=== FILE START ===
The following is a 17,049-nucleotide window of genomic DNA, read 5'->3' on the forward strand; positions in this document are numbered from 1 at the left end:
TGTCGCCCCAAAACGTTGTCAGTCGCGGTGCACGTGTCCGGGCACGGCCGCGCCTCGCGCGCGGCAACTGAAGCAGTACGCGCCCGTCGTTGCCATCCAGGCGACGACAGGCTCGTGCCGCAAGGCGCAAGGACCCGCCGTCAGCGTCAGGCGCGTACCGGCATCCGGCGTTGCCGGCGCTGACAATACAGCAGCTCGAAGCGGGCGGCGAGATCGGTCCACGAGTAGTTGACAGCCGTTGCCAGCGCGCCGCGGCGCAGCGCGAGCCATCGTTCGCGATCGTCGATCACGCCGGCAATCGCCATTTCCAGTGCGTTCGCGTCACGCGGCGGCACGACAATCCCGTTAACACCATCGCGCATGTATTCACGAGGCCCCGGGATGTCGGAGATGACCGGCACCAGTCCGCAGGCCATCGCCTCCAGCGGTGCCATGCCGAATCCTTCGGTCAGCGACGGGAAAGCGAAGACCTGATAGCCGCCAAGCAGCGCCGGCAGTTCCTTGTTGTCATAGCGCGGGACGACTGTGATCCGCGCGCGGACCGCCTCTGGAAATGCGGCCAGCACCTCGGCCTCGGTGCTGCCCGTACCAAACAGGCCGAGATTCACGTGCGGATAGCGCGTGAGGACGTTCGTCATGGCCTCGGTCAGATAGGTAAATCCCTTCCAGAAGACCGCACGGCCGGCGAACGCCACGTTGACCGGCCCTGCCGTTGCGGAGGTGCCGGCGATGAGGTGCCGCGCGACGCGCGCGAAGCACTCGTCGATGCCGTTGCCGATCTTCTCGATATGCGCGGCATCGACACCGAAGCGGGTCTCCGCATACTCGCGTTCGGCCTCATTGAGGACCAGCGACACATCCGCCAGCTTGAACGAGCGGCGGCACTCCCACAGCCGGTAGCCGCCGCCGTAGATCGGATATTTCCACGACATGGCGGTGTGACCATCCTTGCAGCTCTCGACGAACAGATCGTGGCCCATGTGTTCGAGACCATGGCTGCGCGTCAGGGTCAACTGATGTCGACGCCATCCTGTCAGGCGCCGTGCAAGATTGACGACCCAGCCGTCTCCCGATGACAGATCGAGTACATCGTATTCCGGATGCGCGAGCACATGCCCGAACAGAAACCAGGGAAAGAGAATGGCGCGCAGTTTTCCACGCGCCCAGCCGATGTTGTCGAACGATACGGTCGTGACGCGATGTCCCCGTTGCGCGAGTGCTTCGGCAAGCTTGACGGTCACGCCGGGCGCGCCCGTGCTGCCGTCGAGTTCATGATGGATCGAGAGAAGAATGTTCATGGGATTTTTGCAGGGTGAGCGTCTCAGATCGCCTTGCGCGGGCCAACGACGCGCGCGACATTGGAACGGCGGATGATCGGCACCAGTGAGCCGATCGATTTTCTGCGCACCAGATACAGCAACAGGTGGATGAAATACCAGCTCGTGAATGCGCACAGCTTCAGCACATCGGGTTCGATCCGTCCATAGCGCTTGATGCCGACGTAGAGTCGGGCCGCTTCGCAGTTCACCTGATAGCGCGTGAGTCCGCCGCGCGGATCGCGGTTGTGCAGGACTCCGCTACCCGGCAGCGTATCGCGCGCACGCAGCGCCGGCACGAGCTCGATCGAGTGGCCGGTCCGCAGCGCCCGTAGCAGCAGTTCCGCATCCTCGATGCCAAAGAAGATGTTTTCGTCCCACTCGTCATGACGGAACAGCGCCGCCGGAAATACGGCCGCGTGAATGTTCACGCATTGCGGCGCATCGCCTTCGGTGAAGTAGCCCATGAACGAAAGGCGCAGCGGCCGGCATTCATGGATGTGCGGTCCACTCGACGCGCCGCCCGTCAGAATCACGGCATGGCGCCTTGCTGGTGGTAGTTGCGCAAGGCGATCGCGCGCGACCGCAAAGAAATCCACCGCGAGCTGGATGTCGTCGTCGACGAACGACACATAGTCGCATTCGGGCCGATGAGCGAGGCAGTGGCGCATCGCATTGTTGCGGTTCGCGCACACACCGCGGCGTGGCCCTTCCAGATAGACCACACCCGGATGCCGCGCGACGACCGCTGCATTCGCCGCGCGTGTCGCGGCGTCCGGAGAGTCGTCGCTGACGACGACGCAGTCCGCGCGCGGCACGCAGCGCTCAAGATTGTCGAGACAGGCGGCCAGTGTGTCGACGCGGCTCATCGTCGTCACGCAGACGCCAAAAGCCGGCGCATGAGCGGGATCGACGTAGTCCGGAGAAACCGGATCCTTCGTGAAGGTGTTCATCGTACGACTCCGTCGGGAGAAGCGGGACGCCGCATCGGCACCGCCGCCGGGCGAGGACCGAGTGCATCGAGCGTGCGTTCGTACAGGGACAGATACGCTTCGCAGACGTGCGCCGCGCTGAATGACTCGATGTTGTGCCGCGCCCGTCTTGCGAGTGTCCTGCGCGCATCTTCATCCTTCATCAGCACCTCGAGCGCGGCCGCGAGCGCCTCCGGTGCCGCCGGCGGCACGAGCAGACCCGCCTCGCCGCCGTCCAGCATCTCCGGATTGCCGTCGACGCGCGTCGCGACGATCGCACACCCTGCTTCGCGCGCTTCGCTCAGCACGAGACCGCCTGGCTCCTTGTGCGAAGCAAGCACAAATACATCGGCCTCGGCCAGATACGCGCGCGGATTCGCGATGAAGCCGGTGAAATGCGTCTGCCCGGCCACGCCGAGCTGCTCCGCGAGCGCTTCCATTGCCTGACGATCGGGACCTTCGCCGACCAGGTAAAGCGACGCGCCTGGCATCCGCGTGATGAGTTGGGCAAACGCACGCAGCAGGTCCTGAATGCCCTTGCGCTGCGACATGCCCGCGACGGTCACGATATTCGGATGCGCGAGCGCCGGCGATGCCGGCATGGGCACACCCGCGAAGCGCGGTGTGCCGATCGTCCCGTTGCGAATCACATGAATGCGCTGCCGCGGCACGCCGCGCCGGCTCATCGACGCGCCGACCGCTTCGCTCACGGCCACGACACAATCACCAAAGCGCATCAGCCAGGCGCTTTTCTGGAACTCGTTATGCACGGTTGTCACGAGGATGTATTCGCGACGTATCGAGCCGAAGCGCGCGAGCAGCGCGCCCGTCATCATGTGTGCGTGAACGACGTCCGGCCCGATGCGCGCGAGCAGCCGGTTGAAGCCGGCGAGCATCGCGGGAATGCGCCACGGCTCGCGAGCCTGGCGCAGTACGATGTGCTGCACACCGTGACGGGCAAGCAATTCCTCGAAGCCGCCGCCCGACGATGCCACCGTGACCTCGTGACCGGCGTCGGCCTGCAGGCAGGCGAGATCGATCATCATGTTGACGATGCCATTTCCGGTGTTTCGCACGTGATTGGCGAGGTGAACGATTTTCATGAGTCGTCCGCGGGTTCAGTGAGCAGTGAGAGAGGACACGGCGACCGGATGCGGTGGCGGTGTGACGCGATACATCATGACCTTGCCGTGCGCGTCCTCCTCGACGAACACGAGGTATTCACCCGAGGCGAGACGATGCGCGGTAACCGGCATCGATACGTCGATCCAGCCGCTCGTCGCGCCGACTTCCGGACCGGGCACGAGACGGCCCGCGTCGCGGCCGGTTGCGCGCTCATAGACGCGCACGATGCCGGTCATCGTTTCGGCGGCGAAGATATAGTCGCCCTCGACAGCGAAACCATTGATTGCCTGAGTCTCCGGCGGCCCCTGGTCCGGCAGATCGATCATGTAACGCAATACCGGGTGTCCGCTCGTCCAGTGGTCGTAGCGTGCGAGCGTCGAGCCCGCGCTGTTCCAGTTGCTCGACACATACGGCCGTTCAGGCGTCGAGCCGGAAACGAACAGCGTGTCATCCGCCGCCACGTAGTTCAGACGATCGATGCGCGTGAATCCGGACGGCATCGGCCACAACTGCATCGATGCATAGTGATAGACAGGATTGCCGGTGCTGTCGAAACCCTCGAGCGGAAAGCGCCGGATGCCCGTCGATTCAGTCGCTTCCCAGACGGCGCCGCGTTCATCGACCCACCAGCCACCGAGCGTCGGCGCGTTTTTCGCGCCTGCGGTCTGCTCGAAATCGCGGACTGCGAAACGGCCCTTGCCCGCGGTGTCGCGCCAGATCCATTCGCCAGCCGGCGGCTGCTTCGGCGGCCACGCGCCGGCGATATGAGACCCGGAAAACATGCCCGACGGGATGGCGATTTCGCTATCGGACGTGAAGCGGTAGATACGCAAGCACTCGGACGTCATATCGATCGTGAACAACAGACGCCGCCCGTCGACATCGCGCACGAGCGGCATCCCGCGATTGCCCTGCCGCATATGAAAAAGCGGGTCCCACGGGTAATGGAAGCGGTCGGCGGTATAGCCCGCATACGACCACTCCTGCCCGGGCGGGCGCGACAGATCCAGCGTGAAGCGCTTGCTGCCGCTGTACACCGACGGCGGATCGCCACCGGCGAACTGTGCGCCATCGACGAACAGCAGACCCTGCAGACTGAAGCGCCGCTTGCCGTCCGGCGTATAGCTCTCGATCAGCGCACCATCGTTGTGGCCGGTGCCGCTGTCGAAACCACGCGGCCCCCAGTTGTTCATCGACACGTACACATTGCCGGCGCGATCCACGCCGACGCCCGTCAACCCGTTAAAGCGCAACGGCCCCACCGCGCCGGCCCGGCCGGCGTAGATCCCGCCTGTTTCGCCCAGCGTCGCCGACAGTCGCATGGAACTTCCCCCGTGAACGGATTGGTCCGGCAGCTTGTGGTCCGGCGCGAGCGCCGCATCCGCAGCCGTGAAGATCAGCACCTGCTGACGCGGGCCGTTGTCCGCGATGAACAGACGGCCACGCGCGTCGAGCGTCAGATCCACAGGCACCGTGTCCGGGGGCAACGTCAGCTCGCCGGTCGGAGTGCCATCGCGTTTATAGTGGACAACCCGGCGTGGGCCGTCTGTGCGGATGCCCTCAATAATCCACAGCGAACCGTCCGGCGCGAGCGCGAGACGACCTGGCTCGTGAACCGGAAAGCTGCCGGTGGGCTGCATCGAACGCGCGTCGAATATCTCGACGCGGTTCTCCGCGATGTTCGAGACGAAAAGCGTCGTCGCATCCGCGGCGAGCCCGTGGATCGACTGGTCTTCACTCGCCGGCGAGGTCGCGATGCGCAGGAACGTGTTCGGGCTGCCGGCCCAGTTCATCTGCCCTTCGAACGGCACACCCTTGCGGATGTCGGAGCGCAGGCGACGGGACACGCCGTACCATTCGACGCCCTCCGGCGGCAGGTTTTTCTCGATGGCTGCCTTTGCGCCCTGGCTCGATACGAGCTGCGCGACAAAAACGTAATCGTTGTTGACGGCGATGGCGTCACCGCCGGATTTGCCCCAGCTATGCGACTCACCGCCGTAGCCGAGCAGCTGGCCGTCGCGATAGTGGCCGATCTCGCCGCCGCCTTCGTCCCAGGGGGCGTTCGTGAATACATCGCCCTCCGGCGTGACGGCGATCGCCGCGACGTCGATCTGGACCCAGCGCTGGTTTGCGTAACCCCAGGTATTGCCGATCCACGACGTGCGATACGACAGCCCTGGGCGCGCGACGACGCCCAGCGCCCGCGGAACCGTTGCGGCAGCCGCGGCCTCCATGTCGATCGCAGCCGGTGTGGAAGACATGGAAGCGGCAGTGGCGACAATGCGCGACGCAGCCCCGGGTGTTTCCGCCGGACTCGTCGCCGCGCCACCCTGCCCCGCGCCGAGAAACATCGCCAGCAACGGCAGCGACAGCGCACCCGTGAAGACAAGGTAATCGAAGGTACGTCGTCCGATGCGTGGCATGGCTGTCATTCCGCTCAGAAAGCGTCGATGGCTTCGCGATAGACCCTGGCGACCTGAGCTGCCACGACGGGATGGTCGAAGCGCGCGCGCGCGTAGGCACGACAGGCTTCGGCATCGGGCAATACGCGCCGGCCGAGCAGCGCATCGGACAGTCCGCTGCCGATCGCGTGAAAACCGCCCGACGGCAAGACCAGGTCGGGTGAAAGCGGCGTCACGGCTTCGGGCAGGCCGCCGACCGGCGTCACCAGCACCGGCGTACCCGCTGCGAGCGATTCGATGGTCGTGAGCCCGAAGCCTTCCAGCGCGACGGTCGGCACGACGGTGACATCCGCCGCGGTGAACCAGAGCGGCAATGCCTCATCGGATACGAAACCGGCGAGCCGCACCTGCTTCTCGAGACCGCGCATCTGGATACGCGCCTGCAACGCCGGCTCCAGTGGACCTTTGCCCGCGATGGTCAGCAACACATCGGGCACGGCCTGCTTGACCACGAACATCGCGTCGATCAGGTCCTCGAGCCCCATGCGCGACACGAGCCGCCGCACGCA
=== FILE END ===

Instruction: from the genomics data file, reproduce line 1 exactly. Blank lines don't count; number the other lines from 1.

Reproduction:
The following is a 17,049-nucleotide window of genomic DNA, read 5'->3' on the forward strand; positions in this document are numbered from 1 at the left end: